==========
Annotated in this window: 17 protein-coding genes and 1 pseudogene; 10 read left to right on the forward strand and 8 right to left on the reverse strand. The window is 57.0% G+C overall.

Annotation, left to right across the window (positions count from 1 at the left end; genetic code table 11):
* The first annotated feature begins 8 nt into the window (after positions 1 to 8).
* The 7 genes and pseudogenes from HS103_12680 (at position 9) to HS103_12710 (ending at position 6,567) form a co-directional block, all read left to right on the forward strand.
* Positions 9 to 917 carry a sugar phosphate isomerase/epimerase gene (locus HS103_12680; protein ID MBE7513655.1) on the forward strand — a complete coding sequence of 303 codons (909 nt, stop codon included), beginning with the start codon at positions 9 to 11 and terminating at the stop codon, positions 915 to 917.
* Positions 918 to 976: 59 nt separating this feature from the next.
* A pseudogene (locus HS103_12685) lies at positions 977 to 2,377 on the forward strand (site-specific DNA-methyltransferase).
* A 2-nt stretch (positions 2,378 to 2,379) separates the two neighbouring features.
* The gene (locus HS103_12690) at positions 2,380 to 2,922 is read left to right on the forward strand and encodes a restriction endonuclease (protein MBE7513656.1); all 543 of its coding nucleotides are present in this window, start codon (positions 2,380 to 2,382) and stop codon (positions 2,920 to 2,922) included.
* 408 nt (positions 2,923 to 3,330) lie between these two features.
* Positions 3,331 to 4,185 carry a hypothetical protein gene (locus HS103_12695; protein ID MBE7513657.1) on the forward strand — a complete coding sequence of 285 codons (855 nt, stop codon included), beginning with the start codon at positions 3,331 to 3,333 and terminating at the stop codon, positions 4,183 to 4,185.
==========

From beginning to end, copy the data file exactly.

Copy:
Annotated in this window: 17 protein-coding genes and 1 pseudogene; 10 read left to right on the forward strand and 8 right to left on the reverse strand. The window is 57.0% G+C overall.

Annotation, left to right across the window (positions count from 1 at the left end; genetic code table 11):
* The first annotated feature begins 8 nt into the window (after positions 1 to 8).
* The 7 genes and pseudogenes from HS103_12680 (at position 9) to HS103_12710 (ending at position 6,567) form a co-directional block, all read left to right on the forward strand.
* Positions 9 to 917 carry a sugar phosphate isomerase/epimerase gene (locus HS103_12680; protein ID MBE7513655.1) on the forward strand — a complete coding sequence of 303 codons (909 nt, stop codon included), beginning with the start codon at positions 9 to 11 and terminating at the stop codon, positions 915 to 917.
* Positions 918 to 976: 59 nt separating this feature from the next.
* A pseudogene (locus HS103_12685) lies at positions 977 to 2,377 on the forward strand (site-specific DNA-methyltransferase).
* A 2-nt stretch (positions 2,378 to 2,379) separates the two neighbouring features.
* The gene (locus HS103_12690) at positions 2,380 to 2,922 is read left to right on the forward strand and encodes a restriction endonuclease (protein MBE7513656.1); all 543 of its coding nucleotides are present in this window, start codon (positions 2,380 to 2,382) and stop codon (positions 2,920 to 2,922) included.
* 408 nt (positions 2,923 to 3,330) lie between these two features.
* Positions 3,331 to 4,185 carry a hypothetical protein gene (locus HS103_12695; protein ID MBE7513657.1) on the forward strand — a complete coding sequence of 285 codons (855 nt, stop codon included), beginning with the start codon at positions 3,331 to 3,333 and terminating at the stop codon, positions 4,183 to 4,185.